The penny has dropped about incisive flowing football at Leeds. Previous coaches tried to impose that philosophy on predominantly English line-ups but it comes more easily to players who have grown up with it. Tommaso Bianchi came into his own against Huddersfield and dictated a one-sided derby brilliantly. As a result Rodolph Austin had the freedom to bully Town with his marathon sprints. Mirco Antenucci cut loose up front and Giuseppe Bellusci – a cult hero in the making – invited the drugs testers to come knocking on his door.
“Passing is all we do through the week,” Redfearn said. “We do a lot of possession, a lot of grids and a lot of box work where we’re dealing with the ball under pressure in tight areas.
“If you do it often enough and stick with it, it becomes natural in a game. And it’ll get better and better with games and results.”
Austin scored the opening goal in the 20th minute, smashing a bullet of a shot through the hands of Alex Smithies after Joel Lynch botched an easy clearance, but Bellusci’s part in United’s second stole the show.
The centre-back, who produced an outlandish free-kick at Bournemouth last Tuesday, led a hopeful counter attack in first-half injury-time, breaking from his own box with only Antenucci in support. Huddersfield had numbers to deal with them but left Bellusci to each other and watched him meet Antenucci’s return pass with a deft chip which smashed off the crossbar.
The rebound dropped to Antenucci who volleyed it into the net.
“When Bellusci was charging forward, I was looking behind him thinking ‘who’s covering him at the back?’ just in case they broke on us,” Redfearn said. “The overriding feeling is that he’s a big centre-back, uncompromising. But the lad can play. He’s a good footballer. It was a great chip and Antenucci did well to keep it down when it came back off the bar. Between them it was a great goal.”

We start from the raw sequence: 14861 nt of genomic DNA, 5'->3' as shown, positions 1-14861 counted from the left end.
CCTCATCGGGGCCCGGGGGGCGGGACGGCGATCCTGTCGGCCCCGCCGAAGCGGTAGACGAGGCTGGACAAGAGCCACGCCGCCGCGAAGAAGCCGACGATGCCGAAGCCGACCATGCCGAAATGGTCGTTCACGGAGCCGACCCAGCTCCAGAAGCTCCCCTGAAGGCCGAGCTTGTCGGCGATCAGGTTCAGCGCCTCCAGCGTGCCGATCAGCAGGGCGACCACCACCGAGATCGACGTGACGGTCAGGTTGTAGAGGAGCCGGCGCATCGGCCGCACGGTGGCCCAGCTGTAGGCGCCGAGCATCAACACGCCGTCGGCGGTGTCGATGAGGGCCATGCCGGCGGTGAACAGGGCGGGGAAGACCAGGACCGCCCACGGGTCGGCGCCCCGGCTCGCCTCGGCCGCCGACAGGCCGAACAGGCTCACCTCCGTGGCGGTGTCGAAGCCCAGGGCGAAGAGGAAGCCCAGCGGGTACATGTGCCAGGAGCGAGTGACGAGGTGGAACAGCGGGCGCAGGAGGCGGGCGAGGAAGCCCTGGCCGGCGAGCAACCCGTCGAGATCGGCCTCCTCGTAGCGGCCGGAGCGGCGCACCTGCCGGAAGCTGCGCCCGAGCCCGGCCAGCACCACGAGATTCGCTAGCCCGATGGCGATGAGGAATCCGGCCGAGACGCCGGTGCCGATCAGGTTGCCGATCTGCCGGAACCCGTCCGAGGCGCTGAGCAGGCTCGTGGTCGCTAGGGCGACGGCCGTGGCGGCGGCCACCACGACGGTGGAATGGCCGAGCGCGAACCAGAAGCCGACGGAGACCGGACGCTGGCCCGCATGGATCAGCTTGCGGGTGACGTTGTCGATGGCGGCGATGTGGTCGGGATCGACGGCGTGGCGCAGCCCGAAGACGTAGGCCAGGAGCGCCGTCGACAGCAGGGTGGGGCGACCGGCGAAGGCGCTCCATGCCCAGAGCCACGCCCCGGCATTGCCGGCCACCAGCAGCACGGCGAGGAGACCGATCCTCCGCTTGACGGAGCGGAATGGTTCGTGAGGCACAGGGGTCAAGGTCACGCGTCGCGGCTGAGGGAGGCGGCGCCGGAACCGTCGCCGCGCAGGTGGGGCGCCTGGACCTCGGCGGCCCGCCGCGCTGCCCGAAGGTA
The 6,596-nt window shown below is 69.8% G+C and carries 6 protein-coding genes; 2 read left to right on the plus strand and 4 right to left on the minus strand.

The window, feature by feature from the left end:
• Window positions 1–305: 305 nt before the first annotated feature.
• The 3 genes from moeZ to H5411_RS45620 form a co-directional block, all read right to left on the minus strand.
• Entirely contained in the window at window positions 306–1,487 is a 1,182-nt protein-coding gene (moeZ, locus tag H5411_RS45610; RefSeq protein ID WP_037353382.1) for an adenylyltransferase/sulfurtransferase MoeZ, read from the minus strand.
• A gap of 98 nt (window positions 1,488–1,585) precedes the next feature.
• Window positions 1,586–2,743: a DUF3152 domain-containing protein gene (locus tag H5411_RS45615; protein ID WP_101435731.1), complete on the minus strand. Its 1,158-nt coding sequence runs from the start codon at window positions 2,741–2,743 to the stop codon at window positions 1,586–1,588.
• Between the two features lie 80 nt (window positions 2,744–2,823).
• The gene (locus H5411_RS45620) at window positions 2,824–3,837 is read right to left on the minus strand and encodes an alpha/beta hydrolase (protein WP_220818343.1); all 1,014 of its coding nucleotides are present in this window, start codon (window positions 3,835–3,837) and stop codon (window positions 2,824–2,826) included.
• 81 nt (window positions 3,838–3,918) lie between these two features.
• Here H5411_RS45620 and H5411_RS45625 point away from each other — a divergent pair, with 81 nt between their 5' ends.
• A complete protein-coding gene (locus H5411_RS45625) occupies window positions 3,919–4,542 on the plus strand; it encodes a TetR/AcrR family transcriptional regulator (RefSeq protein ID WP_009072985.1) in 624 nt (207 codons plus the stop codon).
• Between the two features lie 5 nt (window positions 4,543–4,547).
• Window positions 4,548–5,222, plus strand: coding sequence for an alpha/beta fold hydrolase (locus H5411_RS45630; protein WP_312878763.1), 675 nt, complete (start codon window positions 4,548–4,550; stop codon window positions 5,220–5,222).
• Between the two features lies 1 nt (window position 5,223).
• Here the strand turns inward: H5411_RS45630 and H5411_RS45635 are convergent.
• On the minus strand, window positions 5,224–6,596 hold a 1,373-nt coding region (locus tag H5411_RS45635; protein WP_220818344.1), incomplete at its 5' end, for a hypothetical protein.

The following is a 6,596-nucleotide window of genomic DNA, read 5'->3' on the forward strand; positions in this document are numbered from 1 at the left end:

Huddersfield were better at the start of the second half but their day was summed up by substitute Jon Stead hitting the back of the South Stand with only Marco Silvestri to beat late on.
Souleymane Doukara scored a third for Leeds on 69 minutes after Bianchi pinched possession and Austin sliced open Huddersfield’s defence, leaving Doukara to step inside his marker and shoot low past Smithies.
Antenucci could have claimed a fourth on the break but Smithies scraped the ball against the edge of a post.
The comfort of a 3-0 advantage mattered. In the 73rd minute Gaetano Berardi earned a red card with a mistimed tackle on Harry Bunn, Huddersfield’s only impressive player.
Redfearn admitted afterwards that he could have replaced Berardi after an earlier booking but the right-back’s record this season stands at two dismissals from four appearances. His discipline is something for Milanic to fix. The rest at Elland Road is well in hand.
Leeds United: Silvestri, Berardi, Bellusci, Pearce, Warnock, Austin (Tonge 90), Cook, Bianchi, Sloth (Byram 73), Doukara (Morison 85), Antenucci. Subs (not used): S Taylor, Cooper, Adryan, Sharp.
Huddersfield Town: Smithies, Robinson, Lynch, Hudson, Peltier, Coady, Hogg (Ward 59), Butterfield, Bunn, Wells, Scannell (Stead 74). Subs (not used): Murphy, Dixon, Wallace, Smith, Majewski.